One of the first ideas covered in Beth Moore’s study “It’s Tough to Be a Woman” is the idea that it’s tough being a woman in another woman’s shadow. Esther was coming in under the shadow left by Queen Vashti — the shadow of her beauty, her reputation, her royalty, her actions, and so on.
Honest to goodness — at the time — I felt like I couldn’t really relate. Me? In another woman’s shadow? Not me. I’m strong and independent and confident. That’s how I really felt, too. I believed it.
I was naive.
The group kicked around ideas for the women whose shadows we were in — our moms, our mother-in-laws, first wives/ex-girlfriends, women we work with, supermodels, society’s “ideal woman”, other moms, etc. OK, ok. As the list grew I could see the concept Beth was getting at a little more, but I still didn’t see it as a problem for me.
You know what? Some things are problems but we don’t even know it because living life around our problem has become “normal.”
Sure, I can see myself feeling like I am in my mother’s shadow, wanting to be as good as a mom as her, as good a wife, as good a cook, as good a working mom as she was, etc. Early on in my marriage I was in my mother-in-law’s shadow too. I didn’t cook or clean house as often or as good as she did. I was in the shadow of the woman my late husband was with before me — he was with her for three years and they were engaged to be married. A relationship that long and that close left a shadow. There are the shadows of the women in David’s life before me — his wife of seven years and fiancee from two years ago.
The thing is this: I can’t let any of those shadows get to me, and right now they do. I have to be me and be OK with that. Not even just be OK with that. I have to own being me. I will not mother the same way my mom does or clean the same way my mother-in-law did. I read a blog post yesterday about owning things, like owning how we feel and not being sorry all the time. I want to own my own mothering style and my own cleaning style as opposed to feeling inferior by comparing myself to how someone else does it. I want to own my relationship and be me in that relationship and not be someone else.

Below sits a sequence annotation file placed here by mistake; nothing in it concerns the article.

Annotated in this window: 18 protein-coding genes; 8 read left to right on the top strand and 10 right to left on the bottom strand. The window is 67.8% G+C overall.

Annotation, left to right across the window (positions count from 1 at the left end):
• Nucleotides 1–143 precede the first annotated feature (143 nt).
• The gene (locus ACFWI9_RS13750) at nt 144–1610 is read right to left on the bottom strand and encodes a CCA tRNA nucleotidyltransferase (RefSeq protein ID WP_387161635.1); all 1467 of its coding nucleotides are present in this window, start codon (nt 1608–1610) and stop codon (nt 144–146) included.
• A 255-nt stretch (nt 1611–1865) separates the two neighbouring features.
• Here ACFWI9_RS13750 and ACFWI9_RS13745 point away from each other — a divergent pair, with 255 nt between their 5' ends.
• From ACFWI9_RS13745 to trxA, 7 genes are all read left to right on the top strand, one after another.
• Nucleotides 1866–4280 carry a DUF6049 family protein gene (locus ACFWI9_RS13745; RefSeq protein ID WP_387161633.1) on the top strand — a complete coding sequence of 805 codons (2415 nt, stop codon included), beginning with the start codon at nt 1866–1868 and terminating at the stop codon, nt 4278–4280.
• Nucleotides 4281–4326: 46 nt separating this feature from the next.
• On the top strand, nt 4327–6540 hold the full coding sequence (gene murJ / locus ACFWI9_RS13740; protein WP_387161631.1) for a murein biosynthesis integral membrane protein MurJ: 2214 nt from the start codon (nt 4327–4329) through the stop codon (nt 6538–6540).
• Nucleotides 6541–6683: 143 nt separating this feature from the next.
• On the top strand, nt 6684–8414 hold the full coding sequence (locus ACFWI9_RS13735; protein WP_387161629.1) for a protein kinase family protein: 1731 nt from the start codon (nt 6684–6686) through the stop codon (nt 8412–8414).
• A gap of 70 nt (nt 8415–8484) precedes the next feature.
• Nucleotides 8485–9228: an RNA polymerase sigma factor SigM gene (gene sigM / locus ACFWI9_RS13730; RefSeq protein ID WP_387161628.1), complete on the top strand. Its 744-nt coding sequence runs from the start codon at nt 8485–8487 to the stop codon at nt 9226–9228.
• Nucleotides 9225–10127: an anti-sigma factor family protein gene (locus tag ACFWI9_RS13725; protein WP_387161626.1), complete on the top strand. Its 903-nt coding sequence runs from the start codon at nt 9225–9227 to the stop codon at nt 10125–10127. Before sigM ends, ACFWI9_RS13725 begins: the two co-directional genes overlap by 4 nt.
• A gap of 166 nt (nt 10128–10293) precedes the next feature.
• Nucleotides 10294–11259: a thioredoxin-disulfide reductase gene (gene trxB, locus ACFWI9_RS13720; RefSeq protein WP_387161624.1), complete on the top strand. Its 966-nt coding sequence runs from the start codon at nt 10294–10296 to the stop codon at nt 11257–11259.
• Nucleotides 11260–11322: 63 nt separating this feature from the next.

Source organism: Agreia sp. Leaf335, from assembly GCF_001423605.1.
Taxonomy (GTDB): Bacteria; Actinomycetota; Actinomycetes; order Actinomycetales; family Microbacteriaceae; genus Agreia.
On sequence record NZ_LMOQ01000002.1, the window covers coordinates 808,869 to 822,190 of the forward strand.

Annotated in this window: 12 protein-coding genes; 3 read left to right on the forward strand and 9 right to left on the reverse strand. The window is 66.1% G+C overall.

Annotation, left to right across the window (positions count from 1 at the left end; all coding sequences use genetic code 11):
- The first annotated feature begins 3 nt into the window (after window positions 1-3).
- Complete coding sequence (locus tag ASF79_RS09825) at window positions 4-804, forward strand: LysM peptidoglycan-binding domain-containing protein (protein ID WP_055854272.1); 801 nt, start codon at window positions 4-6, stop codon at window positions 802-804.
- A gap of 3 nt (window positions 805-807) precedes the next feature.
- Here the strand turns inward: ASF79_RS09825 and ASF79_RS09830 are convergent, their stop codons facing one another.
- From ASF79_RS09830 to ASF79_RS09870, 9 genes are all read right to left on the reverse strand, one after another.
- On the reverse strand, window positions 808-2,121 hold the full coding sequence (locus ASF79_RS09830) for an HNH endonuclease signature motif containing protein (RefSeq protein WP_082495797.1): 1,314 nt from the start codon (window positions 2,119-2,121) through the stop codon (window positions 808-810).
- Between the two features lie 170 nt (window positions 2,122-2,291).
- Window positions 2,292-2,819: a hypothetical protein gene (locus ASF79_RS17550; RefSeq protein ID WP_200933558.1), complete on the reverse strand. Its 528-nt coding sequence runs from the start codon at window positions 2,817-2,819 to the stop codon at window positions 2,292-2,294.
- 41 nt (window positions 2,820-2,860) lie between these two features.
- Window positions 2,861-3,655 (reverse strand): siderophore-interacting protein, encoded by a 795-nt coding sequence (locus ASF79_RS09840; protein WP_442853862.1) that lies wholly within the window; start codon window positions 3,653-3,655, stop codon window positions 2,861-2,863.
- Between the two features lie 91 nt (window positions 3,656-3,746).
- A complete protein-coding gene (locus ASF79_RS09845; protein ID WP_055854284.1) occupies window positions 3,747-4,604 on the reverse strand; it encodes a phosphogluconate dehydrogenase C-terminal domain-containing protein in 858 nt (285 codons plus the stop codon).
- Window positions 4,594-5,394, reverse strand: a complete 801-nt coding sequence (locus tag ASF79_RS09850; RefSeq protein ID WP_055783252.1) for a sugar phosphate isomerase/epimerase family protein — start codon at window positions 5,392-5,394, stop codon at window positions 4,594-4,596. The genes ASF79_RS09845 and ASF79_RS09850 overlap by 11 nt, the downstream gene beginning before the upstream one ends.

Being able to do that means having self-confidence. I have to like myself — love myself even — and right now I don’t. Right now I’m stuck thinking that I’m not as good, not as attractive, not as smart, not as funny, not as fun, not as free, not as _____.
I wouldn’t be able to say “I’m not as _____” as someone else if I wasn’t comparing. So that’s got to be the first thing to go. Stop comparing myself to others.
Like I’ve been talking about with the posts about lovely things, I need to see myself differently. See myself as pretty and smart and funny and fun. Because I am. David once said in a conversation about this that it’s insult to him for me to say negative things about myself because I’m putting down the person he loves and adores. Well, he may not have said the word “adores.” I may have thrown that one in there. But I’m trying to think more positive about myself, so if I want to think he adores me, that should be OK, right? ;)
I’ll be honest and say it’s hard for me. It’s very hard, in fact. I struggle. A lot. David can testify. I desire to be the best and the prettiest and the first, yet I feel the worst and unattractive and inferior.
It’s a problem.
It’s a problem I’m trying to tackle. Writing about it here is helping me do that. So thanks for your patience as God continues to make this big ol’ lump of clay into something beautiful and something he can be proud of and use.